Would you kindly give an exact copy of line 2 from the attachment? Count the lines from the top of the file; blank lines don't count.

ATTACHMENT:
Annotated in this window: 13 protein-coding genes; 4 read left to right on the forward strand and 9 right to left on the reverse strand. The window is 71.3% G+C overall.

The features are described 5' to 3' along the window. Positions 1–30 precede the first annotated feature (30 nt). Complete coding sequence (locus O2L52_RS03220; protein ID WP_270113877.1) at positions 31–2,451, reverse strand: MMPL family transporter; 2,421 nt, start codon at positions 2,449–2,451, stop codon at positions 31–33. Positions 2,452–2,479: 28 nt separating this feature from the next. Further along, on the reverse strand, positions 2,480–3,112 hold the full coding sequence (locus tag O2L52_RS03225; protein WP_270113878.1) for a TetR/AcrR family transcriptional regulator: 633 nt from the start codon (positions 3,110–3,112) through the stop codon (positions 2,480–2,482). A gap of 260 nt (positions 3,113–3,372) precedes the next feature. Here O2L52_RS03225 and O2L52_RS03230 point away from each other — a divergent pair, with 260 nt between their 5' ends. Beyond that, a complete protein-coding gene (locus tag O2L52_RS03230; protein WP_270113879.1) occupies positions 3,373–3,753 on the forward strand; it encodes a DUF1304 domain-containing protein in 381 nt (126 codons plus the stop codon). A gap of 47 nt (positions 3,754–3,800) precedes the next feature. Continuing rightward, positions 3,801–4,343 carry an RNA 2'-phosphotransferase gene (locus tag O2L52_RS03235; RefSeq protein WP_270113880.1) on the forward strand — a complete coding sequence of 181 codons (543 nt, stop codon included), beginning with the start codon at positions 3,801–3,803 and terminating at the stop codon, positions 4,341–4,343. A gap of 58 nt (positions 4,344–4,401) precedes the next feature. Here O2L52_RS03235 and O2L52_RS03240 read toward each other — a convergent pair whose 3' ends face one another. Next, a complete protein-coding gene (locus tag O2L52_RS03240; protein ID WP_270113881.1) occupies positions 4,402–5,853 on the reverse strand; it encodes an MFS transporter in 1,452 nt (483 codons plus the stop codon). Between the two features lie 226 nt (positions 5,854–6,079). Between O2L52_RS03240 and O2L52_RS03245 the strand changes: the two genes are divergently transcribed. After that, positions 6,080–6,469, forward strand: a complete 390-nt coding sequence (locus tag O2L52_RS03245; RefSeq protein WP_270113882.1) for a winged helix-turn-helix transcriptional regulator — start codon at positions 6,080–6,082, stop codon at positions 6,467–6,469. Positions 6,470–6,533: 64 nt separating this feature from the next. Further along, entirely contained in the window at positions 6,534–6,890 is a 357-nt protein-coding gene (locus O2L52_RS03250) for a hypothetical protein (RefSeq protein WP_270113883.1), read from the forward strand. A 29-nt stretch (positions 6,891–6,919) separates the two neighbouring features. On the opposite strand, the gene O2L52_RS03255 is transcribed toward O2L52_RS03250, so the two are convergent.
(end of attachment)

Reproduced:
The features are described 5' to 3' along the window. Positions 1–30 precede the first annotated feature (30 nt). Complete coding sequence (locus O2L52_RS03220; protein ID WP_270113877.1) at positions 31–2,451, reverse strand: MMPL family transporter; 2,421 nt, start codon at positions 2,449–2,451, stop codon at positions 31–33. Positions 2,452–2,479: 28 nt separating this feature from the next. Further along, on the reverse strand, positions 2,480–3,112 hold the full coding sequence (locus tag O2L52_RS03225; protein WP_270113878.1) for a TetR/AcrR family transcriptional regulator: 633 nt from the start codon (positions 3,110–3,112) through the stop codon (positions 2,480–2,482). A gap of 260 nt (positions 3,113–3,372) precedes the next feature. Here O2L52_RS03225 and O2L52_RS03230 point away from each other — a divergent pair, with 260 nt between their 5' ends. Beyond that, a complete protein-coding gene (locus tag O2L52_RS03230; protein WP_270113879.1) occupies positions 3,373–3,753 on the forward strand; it encodes a DUF1304 domain-containing protein in 381 nt (126 codons plus the stop codon). A gap of 47 nt (positions 3,754–3,800) precedes the next feature. Continuing rightward, positions 3,801–4,343 carry an RNA 2'-phosphotransferase gene (locus tag O2L52_RS03235; RefSeq protein WP_270113880.1) on the forward strand — a complete coding sequence of 181 codons (543 nt, stop codon included), beginning with the start codon at positions 3,801–3,803 and terminating at the stop codon, positions 4,341–4,343. A gap of 58 nt (positions 4,344–4,401) precedes the next feature. Here O2L52_RS03235 and O2L52_RS03240 read toward each other — a convergent pair whose 3' ends face one another. Next, a complete protein-coding gene (locus tag O2L52_RS03240; protein ID WP_270113881.1) occupies positions 4,402–5,853 on the reverse strand; it encodes an MFS transporter in 1,452 nt (483 codons plus the stop codon). Between the two features lie 226 nt (positions 5,854–6,079). Between O2L52_RS03240 and O2L52_RS03245 the strand changes: the two genes are divergently transcribed. After that, positions 6,080–6,469, forward strand: a complete 390-nt coding sequence (locus tag O2L52_RS03245; RefSeq protein WP_270113882.1) for a winged helix-turn-helix transcriptional regulator — start codon at positions 6,080–6,082, stop codon at positions 6,467–6,469. Positions 6,470–6,533: 64 nt separating this feature from the next. Further along, entirely contained in the window at positions 6,534–6,890 is a 357-nt protein-coding gene (locus O2L52_RS03250) for a hypothetical protein (RefSeq protein WP_270113883.1), read from the forward strand. A 29-nt stretch (positions 6,891–6,919) separates the two neighbouring features. On the opposite strand, the gene O2L52_RS03255 is transcribed toward O2L52_RS03250, so the two are convergent.